For example, an engineer needs to understand marketing and business plans as well as have strong engineering skills. Our learning model will be rich if students have inter-disciplinary experiences. 

Problem-based collaborative learning or as Cal Poly San Luis Obispo says, “Learning by Doing,” has been a “hands-on teaching approach” at the center of its curriculum.

Their classes focus on “active learning methods with a high proportion of laboratory and field work with on and off campus opportunities that apply classroom theory to real-world situations.”

Hands-on teaching occurs on our campus. This is what we are about. 

In the Spring semester 2017, physical therapy students and their clinical instructors provided care to 71 UTC students in Student Health. This pro bono service equates to $14,645 of free physical therapy for the UTC community. 

Engineering students conducted a traffic study around Hamilton Place and presented their findings to the Hamilton County commission as a final exam. They learned a lot of facts, figures and patterns. They also understood how to present understandable data to government officials.

Our curriculum embraces the collaborative learning approach but the challenge is should we do more?
Our faculty know that we engage students to have more than content knowledge. Our students must have the heart and passion to impact the world.

On Founders Day 2017, it is time we make this official and plant our stake in the ground. The University of Tennessee at Chattanooga will be defined by the depth and richness of learning experiences. Learn by doing. Applying classroom knowledge to real world situations. Research, scholarship, performance and creative activities – active and collaborative learning. 

When a potential student asks why should they come to UTC, do we have a short answer that responds with who we are? We embrace active, collaborative learning, and hands on problem solving. It is the constant across all our programs and ingrained in who we are as a university. 

Our Vice Chancellors and Deans participated in a retreat this past month and we discussed the UTC Difference. We talked about active, collaborative learning being at the heart of who we are as a university. We tried to describe “the UTC Difference” in a few words. 

The best we came up with was: Bridges Beyond the Classroom – suggested by George Heddleston our Vice Chancellor for Communications and Marketing. 

The bridge from an interest in a subject to being a master of it. Bridges from classroom learning to problems and impact. Bridges that connect UTC to our community, and the literal bridges that connect our community across the Tennessee River. Bridges Beyond the Classroom. 

Is this the right way to describe the UTC difference? We are fortunate to have many smart, creative people on our campus. We need you to help us articulate what makes UTC special. Help us come up with the right words. 

I do not feel this is merely an intellectual activity, a waste of time, or simply a marketing strategy. It is a way for our campus to come together around what makes us special, and will define UTC for years to come. Help us put into words what we all feel. We know this is a special place. I hope that by the end of this semester, we find something to rally behind, if it is Bridges Beyond the Classroom, that is great, but maybe we will have something even better.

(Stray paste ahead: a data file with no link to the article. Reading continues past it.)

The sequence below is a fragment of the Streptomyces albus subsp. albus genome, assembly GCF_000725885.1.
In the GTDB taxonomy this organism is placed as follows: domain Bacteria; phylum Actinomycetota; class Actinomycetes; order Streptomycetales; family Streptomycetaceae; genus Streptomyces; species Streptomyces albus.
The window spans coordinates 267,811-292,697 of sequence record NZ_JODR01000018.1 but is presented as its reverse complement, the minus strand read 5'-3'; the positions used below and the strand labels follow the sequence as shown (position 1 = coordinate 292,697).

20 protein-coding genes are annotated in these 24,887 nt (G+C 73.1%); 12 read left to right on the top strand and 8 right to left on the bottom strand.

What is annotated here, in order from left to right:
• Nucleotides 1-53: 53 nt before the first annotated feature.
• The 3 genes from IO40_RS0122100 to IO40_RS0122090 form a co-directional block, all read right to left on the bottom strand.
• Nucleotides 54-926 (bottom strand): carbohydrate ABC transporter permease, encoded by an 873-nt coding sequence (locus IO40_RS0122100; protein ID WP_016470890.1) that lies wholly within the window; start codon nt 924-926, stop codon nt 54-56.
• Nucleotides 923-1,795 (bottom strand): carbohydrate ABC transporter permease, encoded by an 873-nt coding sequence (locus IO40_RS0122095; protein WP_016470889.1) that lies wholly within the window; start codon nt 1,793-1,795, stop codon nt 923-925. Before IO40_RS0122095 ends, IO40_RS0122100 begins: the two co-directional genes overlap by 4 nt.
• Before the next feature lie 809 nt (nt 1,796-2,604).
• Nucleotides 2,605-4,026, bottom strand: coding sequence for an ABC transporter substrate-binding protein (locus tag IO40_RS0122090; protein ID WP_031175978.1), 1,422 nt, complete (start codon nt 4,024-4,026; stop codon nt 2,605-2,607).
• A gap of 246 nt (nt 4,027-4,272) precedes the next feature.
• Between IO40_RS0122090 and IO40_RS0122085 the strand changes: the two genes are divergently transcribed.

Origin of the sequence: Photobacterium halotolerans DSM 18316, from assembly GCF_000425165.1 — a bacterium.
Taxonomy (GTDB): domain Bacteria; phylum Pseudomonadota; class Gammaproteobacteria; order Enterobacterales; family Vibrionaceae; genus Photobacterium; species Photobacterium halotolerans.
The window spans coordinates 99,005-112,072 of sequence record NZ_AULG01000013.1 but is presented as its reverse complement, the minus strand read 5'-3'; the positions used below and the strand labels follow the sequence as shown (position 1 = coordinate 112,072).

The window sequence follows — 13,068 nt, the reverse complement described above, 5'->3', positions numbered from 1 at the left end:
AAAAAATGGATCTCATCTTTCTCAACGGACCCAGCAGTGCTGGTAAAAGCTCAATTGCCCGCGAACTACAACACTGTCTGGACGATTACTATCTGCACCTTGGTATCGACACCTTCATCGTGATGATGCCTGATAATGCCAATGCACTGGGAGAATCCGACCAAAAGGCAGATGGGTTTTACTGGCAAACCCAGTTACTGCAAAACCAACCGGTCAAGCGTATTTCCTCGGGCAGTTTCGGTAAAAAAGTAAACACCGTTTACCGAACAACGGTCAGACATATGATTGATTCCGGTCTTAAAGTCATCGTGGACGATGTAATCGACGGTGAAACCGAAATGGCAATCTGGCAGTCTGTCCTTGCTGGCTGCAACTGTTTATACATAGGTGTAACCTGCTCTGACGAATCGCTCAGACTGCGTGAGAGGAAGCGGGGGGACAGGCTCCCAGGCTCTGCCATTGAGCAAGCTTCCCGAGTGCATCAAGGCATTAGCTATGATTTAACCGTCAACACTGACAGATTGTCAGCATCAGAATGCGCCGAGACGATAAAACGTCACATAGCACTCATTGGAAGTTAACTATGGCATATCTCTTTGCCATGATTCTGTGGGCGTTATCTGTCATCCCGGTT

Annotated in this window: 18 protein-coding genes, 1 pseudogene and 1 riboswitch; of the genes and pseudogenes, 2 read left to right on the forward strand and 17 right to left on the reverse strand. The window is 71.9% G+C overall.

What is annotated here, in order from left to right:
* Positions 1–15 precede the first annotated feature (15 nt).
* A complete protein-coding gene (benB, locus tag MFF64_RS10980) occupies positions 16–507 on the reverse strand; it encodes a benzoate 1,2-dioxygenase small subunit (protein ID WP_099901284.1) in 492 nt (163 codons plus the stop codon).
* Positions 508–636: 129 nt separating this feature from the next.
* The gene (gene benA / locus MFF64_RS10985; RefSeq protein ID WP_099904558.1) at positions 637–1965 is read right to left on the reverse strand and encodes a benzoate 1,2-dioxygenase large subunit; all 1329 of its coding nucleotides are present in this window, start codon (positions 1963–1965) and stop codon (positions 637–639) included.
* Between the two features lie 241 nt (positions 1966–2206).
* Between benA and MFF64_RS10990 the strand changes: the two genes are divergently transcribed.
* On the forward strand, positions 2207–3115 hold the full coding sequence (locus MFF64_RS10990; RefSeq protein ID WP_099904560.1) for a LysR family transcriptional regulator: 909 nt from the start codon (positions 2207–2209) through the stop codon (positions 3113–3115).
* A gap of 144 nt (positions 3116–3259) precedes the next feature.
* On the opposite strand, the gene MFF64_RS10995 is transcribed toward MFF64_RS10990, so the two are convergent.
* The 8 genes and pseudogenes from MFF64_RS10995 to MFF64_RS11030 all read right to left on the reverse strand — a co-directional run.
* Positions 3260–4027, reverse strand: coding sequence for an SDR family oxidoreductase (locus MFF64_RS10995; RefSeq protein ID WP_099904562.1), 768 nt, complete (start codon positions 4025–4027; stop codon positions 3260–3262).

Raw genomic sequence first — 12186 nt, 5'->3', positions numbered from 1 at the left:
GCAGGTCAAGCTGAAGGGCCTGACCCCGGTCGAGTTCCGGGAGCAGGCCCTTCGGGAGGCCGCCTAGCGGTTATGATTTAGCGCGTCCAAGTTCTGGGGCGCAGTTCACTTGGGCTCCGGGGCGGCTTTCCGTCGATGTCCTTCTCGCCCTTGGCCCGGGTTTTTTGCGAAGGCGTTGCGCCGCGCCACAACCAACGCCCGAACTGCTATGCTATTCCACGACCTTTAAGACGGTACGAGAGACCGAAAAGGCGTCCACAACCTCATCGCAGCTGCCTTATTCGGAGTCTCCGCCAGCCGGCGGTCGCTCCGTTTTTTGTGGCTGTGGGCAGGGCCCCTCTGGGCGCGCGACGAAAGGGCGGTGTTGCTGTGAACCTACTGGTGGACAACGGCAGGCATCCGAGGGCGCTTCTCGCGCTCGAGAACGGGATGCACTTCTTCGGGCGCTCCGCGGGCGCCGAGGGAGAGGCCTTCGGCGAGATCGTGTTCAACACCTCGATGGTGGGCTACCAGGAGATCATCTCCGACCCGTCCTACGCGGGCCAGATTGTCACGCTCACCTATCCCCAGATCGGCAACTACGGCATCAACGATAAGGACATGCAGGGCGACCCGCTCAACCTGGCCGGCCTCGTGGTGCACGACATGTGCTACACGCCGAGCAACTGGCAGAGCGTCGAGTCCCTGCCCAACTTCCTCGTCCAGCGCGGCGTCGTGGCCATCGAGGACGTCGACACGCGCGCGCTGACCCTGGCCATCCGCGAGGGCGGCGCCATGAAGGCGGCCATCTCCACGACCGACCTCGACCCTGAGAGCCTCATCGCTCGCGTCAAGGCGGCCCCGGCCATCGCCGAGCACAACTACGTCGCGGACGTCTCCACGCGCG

Stay tuned for opportunities to participate in this discussion. We need your help.
Before closing, I want to come back to a point I made early in my remarks. At our core, we are a liberal arts institution and this is directly tied to the success of our students. Students learn about history, religion, philosophy and so much more as part of our liberal arts foundation. This is the basis for cultural and societal understanding of diversity, civil rights, social justice and other issues that shape an appreciation of people, place and purpose. 

Henry Thoreau said: “It’s not what you look at that matters; it’s what you see.”

The UTC Mission defines who we are and where we are going: The University of Tennessee at Chattanooga is a driving force for achieving excellence by actively engaging students, faculty, and staff; embracing diversity and inclusion; inspiring positive change; and enriching and sustaining our community. 

I challenge us to use today as the beginning of a campus-wide effort to focus on student learning in every aspect of life related to our campus. We are already engaging students in applying classroom knowledge to real world situations. This is part of our strategic plan. Now, we need this to be part of every program, every activity, and ingrained in the fabric of our institution. 

While there are important issues to discuss and serious questions to be considered, the broader conversation is underway and must continue. 

We already are moving from being considered good to being great. 

What is UTC the difference?

We actively engage students; we focus on personal growth, service and community; we understand knowledge comes from collaborative experiences; we prepare students to be life-long learners and lifetime contributors to helping their community, growing the economy and impacting society. Perhaps, this is best articulated as Bridges Beyond the Classroom. 

Thank you. GO MOCS!

UTC birthday cake is available to my left- please enjoy and celebrate our 131 years!

Tours of the housing complex are available. 

If you are interested, please sign up at the entrance to the building, behind me, you will see people gathering. 

Each tour can accommodate 10 people and will take about 20 minutes.

Our celebration of Founders’ Week continues on ML King Blvd this afternoon during the city’s annual Park (ing) Day event. 

UTC faculty, staff and students have joined other local business in transforming parking spaces into public parks along the Boulevard.

Please go to ML King and enjoy the art installations and we will have UTC Birthday cake on the Boulevard for your enjoyment.